Lee Willis

Custom model events with Laravel 5.4

| 3 Comments

Laravel’s eloquent ORM has a nice system for tracking, and responding to events on models. This allows you to create an Observer class that handles code that should run when various actions are performed on a model. There are a set of standard events (created, updated, deleted etc.) that can be used to achieve many things. These can be useful if you need to send notifications when a new model is created, or update something when a model is updated.

However, as your models get more complex, you may find yourself needing different events. Imagine you have a content model which has statuses, for example draft, pending review, and published. If you want to perform different actions based on the model status then you can attach an observer to the model, and listed for the created / updated events.

You can then check the new status and fire off the relevant code. This can get messy though, and also doesn’t reflect what happened to the model to move it into it’s current status. For example, is the content in “pending review” because it’s a draft that someone wants to publish, or an article that was published but has been bumped back down for review? The current model status doesn’t tell you that.

Now, you can create your own events in Laravel, and fire them off, however that would mean you have some event listeners in your model observer, and some in a bespoke event listener. Messy.

It’s nicer to be able to handle everything the same way. Fortunately Eloquent’s model event system can be extended to support custom events which you can fire at the appropriate point.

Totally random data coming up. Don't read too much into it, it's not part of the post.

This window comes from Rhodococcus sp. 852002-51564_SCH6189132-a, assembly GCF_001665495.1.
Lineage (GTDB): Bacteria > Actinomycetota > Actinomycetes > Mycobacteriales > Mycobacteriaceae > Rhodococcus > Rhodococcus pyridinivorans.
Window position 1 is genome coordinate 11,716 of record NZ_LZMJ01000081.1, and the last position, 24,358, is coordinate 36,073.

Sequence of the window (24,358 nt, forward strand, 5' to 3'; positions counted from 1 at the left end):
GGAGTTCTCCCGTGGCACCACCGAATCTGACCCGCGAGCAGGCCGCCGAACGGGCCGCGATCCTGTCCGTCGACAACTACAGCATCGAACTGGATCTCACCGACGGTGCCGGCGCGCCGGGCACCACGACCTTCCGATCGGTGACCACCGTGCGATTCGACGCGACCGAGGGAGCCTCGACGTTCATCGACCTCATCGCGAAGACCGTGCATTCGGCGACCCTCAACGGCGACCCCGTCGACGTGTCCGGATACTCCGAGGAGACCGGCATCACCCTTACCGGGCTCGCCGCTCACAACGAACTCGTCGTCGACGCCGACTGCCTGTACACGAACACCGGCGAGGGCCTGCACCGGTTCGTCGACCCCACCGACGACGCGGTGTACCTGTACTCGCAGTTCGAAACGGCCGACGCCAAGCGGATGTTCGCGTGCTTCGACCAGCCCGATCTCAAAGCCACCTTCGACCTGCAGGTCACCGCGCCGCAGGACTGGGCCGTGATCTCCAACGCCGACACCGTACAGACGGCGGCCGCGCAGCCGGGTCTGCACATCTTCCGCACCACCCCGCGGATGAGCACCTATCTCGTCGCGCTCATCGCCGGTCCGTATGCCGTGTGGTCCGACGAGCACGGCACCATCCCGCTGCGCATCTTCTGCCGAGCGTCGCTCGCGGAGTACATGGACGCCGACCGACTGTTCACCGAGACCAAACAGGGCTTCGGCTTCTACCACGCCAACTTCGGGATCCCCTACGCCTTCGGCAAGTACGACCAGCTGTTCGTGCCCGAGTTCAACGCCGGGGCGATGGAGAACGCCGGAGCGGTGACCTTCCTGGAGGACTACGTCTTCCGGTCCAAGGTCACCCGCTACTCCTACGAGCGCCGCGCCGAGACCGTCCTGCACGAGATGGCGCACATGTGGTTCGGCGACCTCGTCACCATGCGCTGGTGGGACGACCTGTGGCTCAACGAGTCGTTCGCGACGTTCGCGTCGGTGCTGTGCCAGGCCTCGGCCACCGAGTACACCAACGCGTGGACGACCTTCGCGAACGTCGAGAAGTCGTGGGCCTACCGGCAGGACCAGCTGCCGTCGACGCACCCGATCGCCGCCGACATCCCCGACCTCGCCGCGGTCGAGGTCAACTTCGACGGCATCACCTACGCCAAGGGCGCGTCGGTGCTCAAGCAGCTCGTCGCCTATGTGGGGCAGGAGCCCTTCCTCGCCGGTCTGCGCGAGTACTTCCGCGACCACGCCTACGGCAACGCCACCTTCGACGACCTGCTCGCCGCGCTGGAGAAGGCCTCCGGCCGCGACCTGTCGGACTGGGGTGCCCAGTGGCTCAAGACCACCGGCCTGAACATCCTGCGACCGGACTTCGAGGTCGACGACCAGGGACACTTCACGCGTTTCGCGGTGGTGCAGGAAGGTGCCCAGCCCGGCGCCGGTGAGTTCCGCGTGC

To add a new event, simply set the $observables property on your model.

<?php

use Illuminate\Database\Eloquent\Model;

class MyContentModel extends Model
{
  /**
   * Additional observable events.
   */
  protected $observables = [
    'sentforreview',
    'rejected',
  ];
}

This tells Laravel that there are two new model events that an observer can listen for. In our observer, we can listed to these by defining the appropriate function as we would with any of the standard events:

<?php

namespace App\Observers;

class MyContentObserver
{

  public function sentforreview(MyContent $myContent)
  {
    // Your logic here.
  }

  public function rejected(MyContent $myContent)
  {
    // Your logic here.
  }

}

So far, so good. We have defined our custom observables, and built a method to listed for them. However – the event will never be fired. After all, Laravel doesn’t know when it should be fired. Firing the event is simple though. Within your model you simply call fireModelEvent() and tell it the event you are firing, for example:

<?php

use Illuminate\Database\Eloquent\Model;

class MyContentModel extends Model
{
  public function sendForReview()
  {
     // Do any other updates to the model here.
     // Then fire the event.
     $this->fireModelEvent('sentforreview', false);
  }

  public function reject()
  {
     // Do any other updates to the model here.
     // Then fire the event.
     $this->fireModelEvent('rejected', false);
  }
}

Now, you can have a single model observer that handles standard, and custom events keeping everything nice and tidy.

3 Comments

  1. Nice!
    Came here from your comment on a Laracast topic related to this. I pretty much did the same thing, I just added support for passing additional parameters instead of just the model firing the events via a trait method.

  2. This is actually pretty dangerous code. The last thing you want to do is allow events to be fired via public functions. This breaks the Law of Demeter and opens your model up to all sorts of abuses by less than savvy devs.

    • There’s always one…

      In @Theodore’s one sweeping comment, he’s making a lot of assumptions about the scale of the project and the dev team’s competence (if there even is a team). I know a more widely adopted law that this tutorial does follow – KISS.

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